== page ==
My daughter recently turned eight, just weeks before her brother reached his sixteenth year. Their grandparents gave them a gift everyone would enjoy – two plane tickets to come spend time with them. For weeks my daughter looked forward to this adventure with her beloved big brother. But as the weeks turned into days, the excitement mutated into anxiety, and “Mommy I can’t wait to go.” and “How many more days?” turned into “Mommy I am scared.” and “Mommy I am not sure I want to go.” I knew my daughter longed to go on this trip, and I felt confident she could handle the separation and would be in good hands with her brother and grandparents. Yet this adventure was stretching her attachment umbilical cord a bit more than was comfortable for her.
Before my immersion in Dr. Neufeld’s paradigm, I would have responded to her anxiety just as I see many of my clients responding to troubling feelings their children experience – resist them and try to make them go away. I would have distracted her from her fear and tried to convince her there was nothing to worry about, just as we try to convince our 4 year olds that there are no monsters under the bed.
We all know monsters aren’t real, but this obvious fact blinds us to the truth that the anxiety, which is giving birth to monsters, is very real. Rather than fight the external manifestation with logic that is ineffective because it doesn’t address the underlying emotional experience, we must instead make room for their feelings, no matter how challenging this may be for them, or for us.
In my daughter’s case, I first took time to engage her attachment to me, something Dr. Neufeld calls collecting a child. Then I put warmth and acceptance in my voice and helped name the fears; that her big brother wouldn’t look after her, that she wouldn’t be able to sleep without me nearby, that she was going to miss me, that very simply, she felt scared. In the context of safety that our relationship provides for her, those anxieties melted into tears.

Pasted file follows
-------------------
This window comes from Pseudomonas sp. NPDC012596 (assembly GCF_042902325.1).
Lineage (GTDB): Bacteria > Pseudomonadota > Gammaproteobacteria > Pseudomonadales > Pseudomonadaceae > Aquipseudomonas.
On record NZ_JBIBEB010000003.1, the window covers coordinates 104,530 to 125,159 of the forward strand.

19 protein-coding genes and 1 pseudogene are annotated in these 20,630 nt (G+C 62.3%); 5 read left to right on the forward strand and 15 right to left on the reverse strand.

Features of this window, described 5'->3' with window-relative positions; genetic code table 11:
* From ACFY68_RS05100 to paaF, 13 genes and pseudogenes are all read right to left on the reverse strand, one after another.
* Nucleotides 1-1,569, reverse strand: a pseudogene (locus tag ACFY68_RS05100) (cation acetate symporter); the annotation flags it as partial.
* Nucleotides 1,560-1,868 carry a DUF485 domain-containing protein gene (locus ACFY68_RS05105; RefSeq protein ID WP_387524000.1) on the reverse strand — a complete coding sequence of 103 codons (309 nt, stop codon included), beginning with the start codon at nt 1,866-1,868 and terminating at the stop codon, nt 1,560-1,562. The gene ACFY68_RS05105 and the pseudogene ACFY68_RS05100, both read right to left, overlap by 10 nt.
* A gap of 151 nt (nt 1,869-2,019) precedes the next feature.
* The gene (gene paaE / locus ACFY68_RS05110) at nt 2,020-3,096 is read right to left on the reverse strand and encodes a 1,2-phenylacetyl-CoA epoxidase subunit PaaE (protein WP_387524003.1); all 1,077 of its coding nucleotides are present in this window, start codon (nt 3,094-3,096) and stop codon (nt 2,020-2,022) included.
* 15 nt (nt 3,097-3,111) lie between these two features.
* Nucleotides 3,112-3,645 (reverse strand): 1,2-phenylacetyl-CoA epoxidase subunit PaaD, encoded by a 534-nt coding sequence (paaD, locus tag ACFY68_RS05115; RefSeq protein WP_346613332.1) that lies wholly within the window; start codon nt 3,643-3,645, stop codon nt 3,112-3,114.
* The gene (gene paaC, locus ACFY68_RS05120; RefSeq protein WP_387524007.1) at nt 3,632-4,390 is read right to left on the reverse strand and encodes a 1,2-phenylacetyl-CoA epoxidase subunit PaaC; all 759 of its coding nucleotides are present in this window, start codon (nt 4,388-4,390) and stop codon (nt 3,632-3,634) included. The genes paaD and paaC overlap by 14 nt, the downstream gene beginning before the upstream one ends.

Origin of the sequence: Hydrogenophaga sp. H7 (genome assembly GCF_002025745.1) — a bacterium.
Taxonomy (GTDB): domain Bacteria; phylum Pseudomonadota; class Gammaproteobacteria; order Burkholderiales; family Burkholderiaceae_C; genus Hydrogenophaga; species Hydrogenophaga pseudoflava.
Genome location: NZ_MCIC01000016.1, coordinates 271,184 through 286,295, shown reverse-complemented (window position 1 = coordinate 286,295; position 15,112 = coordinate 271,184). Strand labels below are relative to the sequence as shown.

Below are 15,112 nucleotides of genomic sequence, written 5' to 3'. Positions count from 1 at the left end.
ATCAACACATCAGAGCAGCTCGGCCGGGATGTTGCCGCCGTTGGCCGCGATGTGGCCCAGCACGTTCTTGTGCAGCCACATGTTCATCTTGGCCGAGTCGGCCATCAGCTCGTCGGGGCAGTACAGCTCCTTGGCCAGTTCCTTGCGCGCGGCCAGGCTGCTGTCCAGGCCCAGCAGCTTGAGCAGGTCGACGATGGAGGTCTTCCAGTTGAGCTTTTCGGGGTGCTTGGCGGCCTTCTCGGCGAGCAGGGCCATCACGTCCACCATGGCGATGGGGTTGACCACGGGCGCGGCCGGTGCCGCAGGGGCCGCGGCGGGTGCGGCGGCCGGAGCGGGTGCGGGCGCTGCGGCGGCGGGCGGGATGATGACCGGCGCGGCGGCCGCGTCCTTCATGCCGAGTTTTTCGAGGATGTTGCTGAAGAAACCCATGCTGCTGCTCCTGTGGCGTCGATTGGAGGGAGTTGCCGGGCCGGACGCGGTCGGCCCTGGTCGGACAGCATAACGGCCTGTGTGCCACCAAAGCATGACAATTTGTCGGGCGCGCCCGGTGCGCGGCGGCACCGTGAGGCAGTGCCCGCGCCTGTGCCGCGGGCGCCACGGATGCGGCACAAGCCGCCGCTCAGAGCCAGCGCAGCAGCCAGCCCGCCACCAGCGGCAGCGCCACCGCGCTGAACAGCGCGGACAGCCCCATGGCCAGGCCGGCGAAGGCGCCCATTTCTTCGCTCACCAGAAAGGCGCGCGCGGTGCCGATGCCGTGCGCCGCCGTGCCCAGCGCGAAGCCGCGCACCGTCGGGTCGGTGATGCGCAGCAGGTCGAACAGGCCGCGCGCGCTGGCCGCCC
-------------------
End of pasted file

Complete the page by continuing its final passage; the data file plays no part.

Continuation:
Supporting her to feel these fears, rather than fight against them, made the feelings less threatening and ultimately helped her face the dragons that stood in the way of her treasure. My daughter did go visit her grandparents, and her experience was authentic, ambivalent, and successful; she had a wonderful time, her heart stayed soft, and each night at bedtime the monsters still came, and I was called upon to help her find her tears and her courage.
What I did for my daughter is similar to something I aim to provide for my adult clients: a safe space to feel the vulnerable feelings that are an inevitable part of being human. When we have what we need to experience life fully, we discover that even though it is difficult and uncomfortable to bear vulnerable feelings, we can indeed survive the experience. In so doing, we become changed by that which we cannot change, a deeply transformative process Dr. Neufeld calls Adaptation; one of three processes of maturation he discusses in depth in his DVD Helping Children Grow Up. This process is what delivers a resilient and resourceful human being, one who is not determined by her fears but rather grows in facing them.